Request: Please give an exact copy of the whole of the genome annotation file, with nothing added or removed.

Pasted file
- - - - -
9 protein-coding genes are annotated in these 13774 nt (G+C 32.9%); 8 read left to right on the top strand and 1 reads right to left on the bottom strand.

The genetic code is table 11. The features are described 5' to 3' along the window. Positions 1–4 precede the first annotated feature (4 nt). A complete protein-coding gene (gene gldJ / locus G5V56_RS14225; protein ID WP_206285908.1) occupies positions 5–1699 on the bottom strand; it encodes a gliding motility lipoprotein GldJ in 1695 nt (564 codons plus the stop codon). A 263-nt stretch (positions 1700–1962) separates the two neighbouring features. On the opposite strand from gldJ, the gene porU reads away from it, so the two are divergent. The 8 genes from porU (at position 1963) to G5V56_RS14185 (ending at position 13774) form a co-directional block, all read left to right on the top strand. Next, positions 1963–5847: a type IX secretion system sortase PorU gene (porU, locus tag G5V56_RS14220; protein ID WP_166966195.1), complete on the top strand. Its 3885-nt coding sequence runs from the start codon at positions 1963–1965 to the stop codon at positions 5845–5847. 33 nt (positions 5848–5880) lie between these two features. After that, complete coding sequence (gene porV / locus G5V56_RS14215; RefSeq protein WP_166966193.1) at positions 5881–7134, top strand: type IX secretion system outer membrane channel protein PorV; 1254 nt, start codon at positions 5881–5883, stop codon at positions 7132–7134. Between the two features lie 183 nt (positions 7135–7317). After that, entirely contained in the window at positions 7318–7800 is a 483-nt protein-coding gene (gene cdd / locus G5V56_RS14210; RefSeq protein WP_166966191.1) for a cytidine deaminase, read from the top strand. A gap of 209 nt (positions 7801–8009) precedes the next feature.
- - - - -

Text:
9 protein-coding genes are annotated in these 13774 nt (G+C 32.9%); 8 read left to right on the top strand and 1 reads right to left on the bottom strand.

The genetic code is table 11. The features are described 5' to 3' along the window. Positions 1–4 precede the first annotated feature (4 nt). A complete protein-coding gene (gene gldJ / locus G5V56_RS14225; protein ID WP_206285908.1) occupies positions 5–1699 on the bottom strand; it encodes a gliding motility lipoprotein GldJ in 1695 nt (564 codons plus the stop codon). A 263-nt stretch (positions 1700–1962) separates the two neighbouring features. On the opposite strand from gldJ, the gene porU reads away from it, so the two are divergent. The 8 genes from porU (at position 1963) to G5V56_RS14185 (ending at position 13774) form a co-directional block, all read left to right on the top strand. Next, positions 1963–5847: a type IX secretion system sortase PorU gene (porU, locus tag G5V56_RS14220; protein ID WP_166966195.1), complete on the top strand. Its 3885-nt coding sequence runs from the start codon at positions 1963–1965 to the stop codon at positions 5845–5847. 33 nt (positions 5848–5880) lie between these two features. After that, complete coding sequence (gene porV / locus G5V56_RS14215; RefSeq protein WP_166966193.1) at positions 5881–7134, top strand: type IX secretion system outer membrane channel protein PorV; 1254 nt, start codon at positions 5881–5883, stop codon at positions 7132–7134. Between the two features lie 183 nt (positions 7135–7317). After that, entirely contained in the window at positions 7318–7800 is a 483-nt protein-coding gene (gene cdd / locus G5V56_RS14210; RefSeq protein WP_166966191.1) for a cytidine deaminase, read from the top strand. A gap of 209 nt (positions 7801–8009) precedes the next feature.